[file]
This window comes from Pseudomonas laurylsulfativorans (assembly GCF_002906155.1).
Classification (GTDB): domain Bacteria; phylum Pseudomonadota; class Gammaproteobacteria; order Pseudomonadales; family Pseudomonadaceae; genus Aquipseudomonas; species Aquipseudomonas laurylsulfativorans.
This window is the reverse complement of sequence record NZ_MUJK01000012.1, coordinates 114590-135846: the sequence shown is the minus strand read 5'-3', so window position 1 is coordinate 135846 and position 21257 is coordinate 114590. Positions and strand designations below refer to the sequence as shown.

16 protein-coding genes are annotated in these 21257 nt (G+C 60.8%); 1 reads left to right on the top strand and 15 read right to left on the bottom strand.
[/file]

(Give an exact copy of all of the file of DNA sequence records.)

This window comes from Pseudomonas laurylsulfativorans (assembly GCF_002906155.1).
Classification (GTDB): domain Bacteria; phylum Pseudomonadota; class Gammaproteobacteria; order Pseudomonadales; family Pseudomonadaceae; genus Aquipseudomonas; species Aquipseudomonas laurylsulfativorans.
This window is the reverse complement of sequence record NZ_MUJK01000012.1, coordinates 114590-135846: the sequence shown is the minus strand read 5'-3', so window position 1 is coordinate 135846 and position 21257 is coordinate 114590. Positions and strand designations below refer to the sequence as shown.

16 protein-coding genes are annotated in these 21257 nt (G+C 60.8%); 1 reads left to right on the top strand and 15 read right to left on the bottom strand.